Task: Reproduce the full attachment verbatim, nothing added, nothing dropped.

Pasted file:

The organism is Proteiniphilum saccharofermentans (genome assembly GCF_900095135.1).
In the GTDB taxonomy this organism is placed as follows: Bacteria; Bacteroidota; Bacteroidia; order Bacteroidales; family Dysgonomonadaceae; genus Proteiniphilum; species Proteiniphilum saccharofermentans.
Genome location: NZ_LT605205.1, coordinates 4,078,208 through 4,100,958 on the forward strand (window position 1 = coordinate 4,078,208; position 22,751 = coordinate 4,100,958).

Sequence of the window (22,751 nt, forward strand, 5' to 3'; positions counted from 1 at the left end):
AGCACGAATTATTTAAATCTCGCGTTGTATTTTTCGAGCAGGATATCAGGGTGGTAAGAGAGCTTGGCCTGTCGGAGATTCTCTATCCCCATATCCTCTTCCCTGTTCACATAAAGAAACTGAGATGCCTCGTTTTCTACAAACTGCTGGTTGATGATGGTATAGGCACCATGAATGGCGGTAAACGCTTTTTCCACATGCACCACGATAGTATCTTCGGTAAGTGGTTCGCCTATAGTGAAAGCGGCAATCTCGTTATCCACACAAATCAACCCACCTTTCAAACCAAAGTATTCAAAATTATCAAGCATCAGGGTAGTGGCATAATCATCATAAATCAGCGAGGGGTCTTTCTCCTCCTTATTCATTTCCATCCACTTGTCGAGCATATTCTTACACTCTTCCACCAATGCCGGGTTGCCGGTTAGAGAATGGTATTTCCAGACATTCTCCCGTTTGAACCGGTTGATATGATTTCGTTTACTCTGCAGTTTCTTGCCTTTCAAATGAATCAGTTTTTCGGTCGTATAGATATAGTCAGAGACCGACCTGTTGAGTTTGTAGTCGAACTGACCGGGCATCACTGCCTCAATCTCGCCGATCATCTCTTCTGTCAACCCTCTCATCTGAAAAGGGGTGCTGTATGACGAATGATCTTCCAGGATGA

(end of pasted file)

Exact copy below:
The organism is Proteiniphilum saccharofermentans (genome assembly GCF_900095135.1).
In the GTDB taxonomy this organism is placed as follows: Bacteria; Bacteroidota; Bacteroidia; order Bacteroidales; family Dysgonomonadaceae; genus Proteiniphilum; species Proteiniphilum saccharofermentans.
Genome location: NZ_LT605205.1, coordinates 4,078,208 through 4,100,958 on the forward strand (window position 1 = coordinate 4,078,208; position 22,751 = coordinate 4,100,958).

Sequence of the window (22,751 nt, forward strand, 5' to 3'; positions counted from 1 at the left end):
AGCACGAATTATTTAAATCTCGCGTTGTATTTTTCGAGCAGGATATCAGGGTGGTAAGAGAGCTTGGCCTGTCGGAGATTCTCTATCCCCATATCCTCTTCCCTGTTCACATAAAGAAACTGAGATGCCTCGTTTTCTACAAACTGCTGGTTGATGATGGTATAGGCACCATGAATGGCGGTAAACGCTTTTTCCACATGCACCACGATAGTATCTTCGGTAAGTGGTTCGCCTATAGTGAAAGCGGCAATCTCGTTATCCACACAAATCAACCCACCTTTCAAACCAAAGTATTCAAAATTATCAAGCATCAGGGTAGTGGCATAATCATCATAAATCAGCGAGGGGTCTTTCTCCTCCTTATTCATTTCCATCCACTTGTCGAGCATATTCTTACACTCTTCCACCAATGCCGGGTTGCCGGTTAGAGAATGGTATTTCCAGACATTCTCCCGTTTGAACCGGTTGATATGATTTCGTTTACTCTGCAGTTTCTTGCCTTTCAAATGAATCAGTTTTTCGGTCGTATAGATATAGTCAGAGACCGACCTGTTGAGTTTGTAGTCGAACTGACCGGGCATCACTGCCTCAATCTCGCCGATCATCTCTTCTGTCAACCCTCTCATCTGAAAAGGGGTGCTGTATGACGAATGATCTTCCAGGATGA